10,000 hours is (usually) necessary but (seldom) sufficient.

    “But differences in mental ability are not easily observed.”
    I believe that most teachers of first and second grade students can reliably pick out the ones that have the greatest “mental ability.” The difficulty is in doing it objectively with a standard test in order to be “fair” and keep everyone out of court.

  9. Doug M

    Is there a correlary? If you have put in your 10,000 hours and haven’t found success, then pehaps you lack the tallent to comete at the highest level?

  10. Morgan

    I agree with Briggs here. Talent is important, and hard work + more talent generally beats even harder hard work + less talent. Dumb luck matters too, in all areas of life. As does the propensity to work hard at any given thing. Variation in outcomes is a given.

    From a certain ideological perspective, this variation is intolerable, and must be eliminated. So we establish quasi-governmental institutions to eliminate variation in outcomes, and we call them “systems”. “Educational system”, “health care system” – and don’t forget the newly coined “economic system”.

    “System” is a manufacturing metaphor. It means that we’ll treat people as raw materials, and the ideal is to ensure that they come out as a standard product, with prospects for pretty much the same outcomes as everyone else. (Except for the people heading the system, of course. They get perks.)

    So we have the absurdity of 50% drop-out rates from school districts that spend $11,000 per student per year (in low cost areas – much more elsewhere). And of the 50% that do graduate, 50% can’t read as well as a sizable chunk of *first graders*. For each of these students we paid $143,000, and kept the student from doing anything else for 13 years, in an attempt to shoehorn them into the opportunity-equalizing mold. Then we gave them a diploma declaring they’d been successfully molded, even though they hadn’t really mastered the skills the diploma represents. And then we pretended that this whole thing was a good idea, a good investment, and had enhanced the 18-year old illiterate’s life chances more than working an apprenticeship at the body shop would have done. Because now he can go to college. With his diploma.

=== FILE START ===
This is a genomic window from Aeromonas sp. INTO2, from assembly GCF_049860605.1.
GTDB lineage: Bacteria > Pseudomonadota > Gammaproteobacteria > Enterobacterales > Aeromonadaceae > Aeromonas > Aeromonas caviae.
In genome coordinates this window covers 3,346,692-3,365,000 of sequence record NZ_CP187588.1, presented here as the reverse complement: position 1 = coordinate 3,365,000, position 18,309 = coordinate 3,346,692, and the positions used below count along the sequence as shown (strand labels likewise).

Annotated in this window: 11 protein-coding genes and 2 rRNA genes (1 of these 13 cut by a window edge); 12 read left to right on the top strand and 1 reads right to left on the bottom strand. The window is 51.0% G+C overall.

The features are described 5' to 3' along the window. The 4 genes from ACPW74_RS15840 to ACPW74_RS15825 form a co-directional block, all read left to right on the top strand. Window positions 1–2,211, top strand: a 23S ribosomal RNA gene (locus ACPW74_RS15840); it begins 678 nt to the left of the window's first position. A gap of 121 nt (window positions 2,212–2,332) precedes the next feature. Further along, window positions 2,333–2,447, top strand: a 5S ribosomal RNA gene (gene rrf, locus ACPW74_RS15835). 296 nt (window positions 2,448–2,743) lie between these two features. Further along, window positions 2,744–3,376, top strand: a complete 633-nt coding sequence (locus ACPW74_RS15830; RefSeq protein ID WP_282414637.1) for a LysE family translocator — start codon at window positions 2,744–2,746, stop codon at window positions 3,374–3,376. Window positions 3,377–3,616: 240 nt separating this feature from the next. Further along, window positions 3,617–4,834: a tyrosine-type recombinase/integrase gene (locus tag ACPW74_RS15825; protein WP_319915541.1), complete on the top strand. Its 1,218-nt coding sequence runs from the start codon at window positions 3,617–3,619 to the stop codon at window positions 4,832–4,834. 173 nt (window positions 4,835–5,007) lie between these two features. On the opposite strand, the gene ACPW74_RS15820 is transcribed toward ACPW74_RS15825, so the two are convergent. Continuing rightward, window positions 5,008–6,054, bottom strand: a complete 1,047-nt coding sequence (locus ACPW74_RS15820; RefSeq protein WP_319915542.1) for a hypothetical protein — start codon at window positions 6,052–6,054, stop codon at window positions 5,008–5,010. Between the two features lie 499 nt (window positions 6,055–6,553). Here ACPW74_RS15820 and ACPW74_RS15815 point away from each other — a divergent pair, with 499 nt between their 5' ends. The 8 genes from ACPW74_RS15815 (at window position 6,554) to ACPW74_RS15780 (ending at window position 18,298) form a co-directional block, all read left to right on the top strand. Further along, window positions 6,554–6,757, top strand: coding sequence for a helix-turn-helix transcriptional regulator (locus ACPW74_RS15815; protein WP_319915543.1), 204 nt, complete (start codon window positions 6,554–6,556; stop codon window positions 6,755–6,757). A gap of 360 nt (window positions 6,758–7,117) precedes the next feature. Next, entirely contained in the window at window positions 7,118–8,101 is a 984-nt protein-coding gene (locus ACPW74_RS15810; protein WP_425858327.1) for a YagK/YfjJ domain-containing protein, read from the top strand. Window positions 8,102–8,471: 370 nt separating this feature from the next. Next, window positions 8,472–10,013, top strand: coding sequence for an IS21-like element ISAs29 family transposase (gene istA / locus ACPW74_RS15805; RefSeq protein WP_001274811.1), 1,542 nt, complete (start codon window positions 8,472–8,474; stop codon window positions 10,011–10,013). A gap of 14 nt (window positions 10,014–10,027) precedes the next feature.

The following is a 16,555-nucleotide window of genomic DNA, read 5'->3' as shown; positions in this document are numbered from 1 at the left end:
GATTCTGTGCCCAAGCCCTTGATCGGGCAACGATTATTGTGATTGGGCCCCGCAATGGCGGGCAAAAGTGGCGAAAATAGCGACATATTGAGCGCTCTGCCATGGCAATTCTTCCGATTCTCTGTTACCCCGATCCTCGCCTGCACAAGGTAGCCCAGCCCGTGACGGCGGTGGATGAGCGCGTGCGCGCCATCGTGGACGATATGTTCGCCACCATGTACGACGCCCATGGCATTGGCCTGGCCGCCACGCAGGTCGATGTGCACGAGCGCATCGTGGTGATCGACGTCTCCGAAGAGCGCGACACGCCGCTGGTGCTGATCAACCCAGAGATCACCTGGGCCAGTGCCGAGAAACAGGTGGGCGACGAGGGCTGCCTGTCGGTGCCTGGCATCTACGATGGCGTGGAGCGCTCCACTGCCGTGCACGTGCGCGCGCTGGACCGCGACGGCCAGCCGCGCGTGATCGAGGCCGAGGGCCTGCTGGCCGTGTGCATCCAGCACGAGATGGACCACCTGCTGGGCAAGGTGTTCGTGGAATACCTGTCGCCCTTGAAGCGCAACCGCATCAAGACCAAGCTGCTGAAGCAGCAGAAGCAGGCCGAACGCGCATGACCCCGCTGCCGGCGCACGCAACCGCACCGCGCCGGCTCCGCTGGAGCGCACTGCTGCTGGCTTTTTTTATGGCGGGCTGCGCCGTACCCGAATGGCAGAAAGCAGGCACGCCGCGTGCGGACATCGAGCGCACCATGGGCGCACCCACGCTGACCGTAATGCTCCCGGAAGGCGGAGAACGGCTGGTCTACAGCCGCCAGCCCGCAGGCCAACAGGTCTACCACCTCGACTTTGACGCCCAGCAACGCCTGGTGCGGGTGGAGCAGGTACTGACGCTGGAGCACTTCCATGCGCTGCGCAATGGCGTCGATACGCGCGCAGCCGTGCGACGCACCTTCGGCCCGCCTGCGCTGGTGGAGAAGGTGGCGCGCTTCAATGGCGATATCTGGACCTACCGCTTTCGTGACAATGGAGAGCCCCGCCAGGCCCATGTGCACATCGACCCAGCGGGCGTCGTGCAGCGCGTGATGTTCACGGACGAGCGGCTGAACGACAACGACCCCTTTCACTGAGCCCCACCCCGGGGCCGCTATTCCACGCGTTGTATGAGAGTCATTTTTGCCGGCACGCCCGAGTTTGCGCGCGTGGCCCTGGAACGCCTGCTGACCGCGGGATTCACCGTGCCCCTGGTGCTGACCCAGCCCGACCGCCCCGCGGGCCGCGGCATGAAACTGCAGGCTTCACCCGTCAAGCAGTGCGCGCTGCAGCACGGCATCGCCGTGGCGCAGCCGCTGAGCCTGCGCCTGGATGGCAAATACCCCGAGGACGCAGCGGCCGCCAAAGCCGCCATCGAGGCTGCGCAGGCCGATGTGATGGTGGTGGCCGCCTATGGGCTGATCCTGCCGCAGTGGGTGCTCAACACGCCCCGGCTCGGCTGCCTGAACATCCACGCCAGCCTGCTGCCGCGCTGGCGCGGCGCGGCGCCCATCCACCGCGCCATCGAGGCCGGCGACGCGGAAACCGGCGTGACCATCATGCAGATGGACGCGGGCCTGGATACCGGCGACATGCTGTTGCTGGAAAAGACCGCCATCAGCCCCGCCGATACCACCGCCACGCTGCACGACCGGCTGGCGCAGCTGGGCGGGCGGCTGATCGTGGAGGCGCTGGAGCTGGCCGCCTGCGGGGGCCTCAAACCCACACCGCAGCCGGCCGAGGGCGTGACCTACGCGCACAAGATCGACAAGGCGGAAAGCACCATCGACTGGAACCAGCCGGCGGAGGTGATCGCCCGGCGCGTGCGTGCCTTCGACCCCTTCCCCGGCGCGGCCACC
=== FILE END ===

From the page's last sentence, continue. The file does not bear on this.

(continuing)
Some of them actually do go to college. Years ago, I taught a few students who literally could not construct a comprehensible sentence – and believe me, this is not a high standard. Because by “comprehensible” I don’t mean “grammatically perfect”, or even “syntactically unobjectionable”. I merely mean that it would be possible to discern more-or-less what the writer intended on the basis of the words as written. These students ultimately flunked out – though one made it past Freshman year. I have no idea how.

    Are these students really best served by mandatory education? Are they best served by being prepared (as best they can be) for college? Is there some other path that might serve them better?

    I don’t mind subsidizing education for people who wouldn’t otherwise be able to afford it. I do mind paying for something that obviously isn’t working for a particular student, year after year after year. I especially mind being told that the reason it isn’t working is that I’m not paying enough, that this has been determined by my betters to be the case, and that I have no choice in the matter – indeed, I lack even the standing to object.

  11. bob

    The newspaper, Investors Business Daily, used to have a series of articles on great/wealthy/successful people, cataloging their habits and successes. The editors of IBD advocated that anybody could be successful by imitating these people.

    I was always put-off by these stories from the viewpoint that, yes, I could emulate Bill Gates, but I am no Bill Gates in intelligence or talents.

    My belief is that these successful people worked their butts off while on the constant lookout for opportunities. When opportunities arose, their experience, intelligence, and talents helped them make the right decisions.